What Is Collective Bargaining? - Definition & Process

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  • 0:00 Definition of…
  • 1:52 Basic Rules of…
  • 3:08 Example of Collective…
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Lesson Transcript
Instructor: Shawn Grimsley

Shawn has a masters of public administration, JD, and a BA in political science.

Collective bargaining is a vital process in labor-management relationships in the United States. In this lesson, you will learn what collective bargaining is and be given a general outline of its process. A short quiz will follow the lesson.

Definition of Collective Bargaining

Collective bargaining is the process by which a labor union and employer negotiate over the terms of the employment relationship. The primary goal of collective bargaining is the achievement of a collective bargaining agreement between the union and employer. A typical bargaining agreement will contain the general terms governing the employment relationship, including, but not limited to, wages, benefits, hours, promotion, and grievance procedures.

While the union and employer can enter into a voluntary agreement on many matters, there are limitations according to federal and state law. First, a collective bargaining agreement can't establish any right, duty, or circumstance that is otherwise illegal. For example, a union and employer cannot bargain away employees' rights under the Civil Rights Act. Second, the agreement can't waive rights or obligations that the law opposes on either party. For example, a union cannot waive an employer's obligations under federal and state occupational safety laws. Third, if an agreement can't be reached, the law permits both parties to engage in legal tactics to pressure the other side to reach an agreement. Examples of tactics that may be used are lockouts and strikes.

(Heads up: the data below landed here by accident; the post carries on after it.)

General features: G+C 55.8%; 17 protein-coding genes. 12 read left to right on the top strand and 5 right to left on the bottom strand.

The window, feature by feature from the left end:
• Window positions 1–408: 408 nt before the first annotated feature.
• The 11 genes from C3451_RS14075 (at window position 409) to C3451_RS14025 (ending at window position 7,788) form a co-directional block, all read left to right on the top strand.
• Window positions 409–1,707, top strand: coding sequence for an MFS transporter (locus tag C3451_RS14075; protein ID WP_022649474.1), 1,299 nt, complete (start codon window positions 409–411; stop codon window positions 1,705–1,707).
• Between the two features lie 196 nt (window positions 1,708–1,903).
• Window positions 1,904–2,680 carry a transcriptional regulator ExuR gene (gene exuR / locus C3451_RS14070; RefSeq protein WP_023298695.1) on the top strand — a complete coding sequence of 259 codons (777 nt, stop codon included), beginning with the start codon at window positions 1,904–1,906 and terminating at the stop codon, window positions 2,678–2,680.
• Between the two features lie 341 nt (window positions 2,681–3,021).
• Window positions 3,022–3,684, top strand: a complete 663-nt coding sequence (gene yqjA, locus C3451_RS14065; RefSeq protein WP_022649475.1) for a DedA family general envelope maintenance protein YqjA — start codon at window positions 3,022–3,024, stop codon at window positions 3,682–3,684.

A bargaining unit is a group of employees that is represented by the union in negotiations with the employer. A majority of employees in the bargaining unit must agree on the representative as their sole and exclusive representative in negotiations with the employer. Non-union employees will be bound by the collective bargaining agreement.

The National Labor Relations Act is the federal law that gives unions the right to collectively bargain. The Act also created the National Labor Relations Board, which is authorized to enforce the right to collectively bargain.

Basic Rules of Collective Bargaining

Generally, employers and unions are subject to the following rules when engaging in collective bargaining:

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